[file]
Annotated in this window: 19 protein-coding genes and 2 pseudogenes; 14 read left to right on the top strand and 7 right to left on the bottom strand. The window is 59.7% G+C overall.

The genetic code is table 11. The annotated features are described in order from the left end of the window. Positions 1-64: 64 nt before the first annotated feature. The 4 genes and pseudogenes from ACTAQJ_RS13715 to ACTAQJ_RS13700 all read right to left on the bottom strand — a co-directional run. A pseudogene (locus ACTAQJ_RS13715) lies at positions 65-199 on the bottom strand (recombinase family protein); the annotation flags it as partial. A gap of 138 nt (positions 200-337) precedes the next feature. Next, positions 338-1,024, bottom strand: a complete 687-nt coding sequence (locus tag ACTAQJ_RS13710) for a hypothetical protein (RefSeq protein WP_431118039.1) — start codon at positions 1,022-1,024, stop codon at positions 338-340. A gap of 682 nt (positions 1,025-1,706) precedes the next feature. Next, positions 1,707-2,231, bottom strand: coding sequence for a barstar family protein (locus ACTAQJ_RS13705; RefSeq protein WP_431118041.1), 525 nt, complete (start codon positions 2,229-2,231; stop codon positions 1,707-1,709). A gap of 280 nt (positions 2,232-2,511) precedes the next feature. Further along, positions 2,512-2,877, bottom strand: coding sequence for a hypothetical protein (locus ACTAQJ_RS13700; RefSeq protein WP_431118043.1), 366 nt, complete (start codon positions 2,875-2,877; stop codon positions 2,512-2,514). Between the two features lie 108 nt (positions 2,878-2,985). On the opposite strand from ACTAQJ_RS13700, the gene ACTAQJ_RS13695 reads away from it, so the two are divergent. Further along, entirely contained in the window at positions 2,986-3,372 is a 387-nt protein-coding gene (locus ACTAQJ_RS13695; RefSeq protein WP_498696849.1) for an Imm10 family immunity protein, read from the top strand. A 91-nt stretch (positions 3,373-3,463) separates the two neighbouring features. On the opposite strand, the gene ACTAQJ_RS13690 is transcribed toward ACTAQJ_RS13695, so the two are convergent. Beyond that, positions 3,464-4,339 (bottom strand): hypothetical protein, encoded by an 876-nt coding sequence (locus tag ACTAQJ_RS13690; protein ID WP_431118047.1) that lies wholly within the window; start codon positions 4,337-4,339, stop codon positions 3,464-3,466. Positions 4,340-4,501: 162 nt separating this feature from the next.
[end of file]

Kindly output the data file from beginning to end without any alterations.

Annotated in this window: 19 protein-coding genes and 2 pseudogenes; 14 read left to right on the top strand and 7 right to left on the bottom strand. The window is 59.7% G+C overall.

The genetic code is table 11. The annotated features are described in order from the left end of the window. Positions 1-64: 64 nt before the first annotated feature. The 4 genes and pseudogenes from ACTAQJ_RS13715 to ACTAQJ_RS13700 all read right to left on the bottom strand — a co-directional run. A pseudogene (locus ACTAQJ_RS13715) lies at positions 65-199 on the bottom strand (recombinase family protein); the annotation flags it as partial. A gap of 138 nt (positions 200-337) precedes the next feature. Next, positions 338-1,024, bottom strand: a complete 687-nt coding sequence (locus tag ACTAQJ_RS13710) for a hypothetical protein (RefSeq protein WP_431118039.1) — start codon at positions 1,022-1,024, stop codon at positions 338-340. A gap of 682 nt (positions 1,025-1,706) precedes the next feature. Next, positions 1,707-2,231, bottom strand: coding sequence for a barstar family protein (locus ACTAQJ_RS13705; RefSeq protein WP_431118041.1), 525 nt, complete (start codon positions 2,229-2,231; stop codon positions 1,707-1,709). A gap of 280 nt (positions 2,232-2,511) precedes the next feature. Further along, positions 2,512-2,877, bottom strand: coding sequence for a hypothetical protein (locus ACTAQJ_RS13700; RefSeq protein WP_431118043.1), 366 nt, complete (start codon positions 2,875-2,877; stop codon positions 2,512-2,514). Between the two features lie 108 nt (positions 2,878-2,985). On the opposite strand from ACTAQJ_RS13700, the gene ACTAQJ_RS13695 reads away from it, so the two are divergent. Further along, entirely contained in the window at positions 2,986-3,372 is a 387-nt protein-coding gene (locus ACTAQJ_RS13695; RefSeq protein WP_498696849.1) for an Imm10 family immunity protein, read from the top strand. A 91-nt stretch (positions 3,373-3,463) separates the two neighbouring features. On the opposite strand, the gene ACTAQJ_RS13690 is transcribed toward ACTAQJ_RS13695, so the two are convergent. Beyond that, positions 3,464-4,339 (bottom strand): hypothetical protein, encoded by an 876-nt coding sequence (locus tag ACTAQJ_RS13690; protein ID WP_431118047.1) that lies wholly within the window; start codon positions 4,337-4,339, stop codon positions 3,464-3,466. Positions 4,340-4,501: 162 nt separating this feature from the next.